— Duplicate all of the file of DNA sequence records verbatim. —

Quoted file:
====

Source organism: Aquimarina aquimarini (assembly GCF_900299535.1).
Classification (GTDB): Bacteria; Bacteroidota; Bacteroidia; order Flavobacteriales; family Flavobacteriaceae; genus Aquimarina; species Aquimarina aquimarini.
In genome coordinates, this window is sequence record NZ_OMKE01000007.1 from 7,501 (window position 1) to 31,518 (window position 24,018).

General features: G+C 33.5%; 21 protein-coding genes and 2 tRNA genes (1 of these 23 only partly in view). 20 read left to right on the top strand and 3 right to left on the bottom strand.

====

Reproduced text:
Source organism: Aquimarina aquimarini (assembly GCF_900299535.1).
Classification (GTDB): Bacteria; Bacteroidota; Bacteroidia; order Flavobacteriales; family Flavobacteriaceae; genus Aquimarina; species Aquimarina aquimarini.
In genome coordinates, this window is sequence record NZ_OMKE01000007.1 from 7,501 (window position 1) to 31,518 (window position 24,018).

General features: G+C 33.5%; 21 protein-coding genes and 2 tRNA genes (1 of these 23 only partly in view). 20 read left to right on the top strand and 3 right to left on the bottom strand.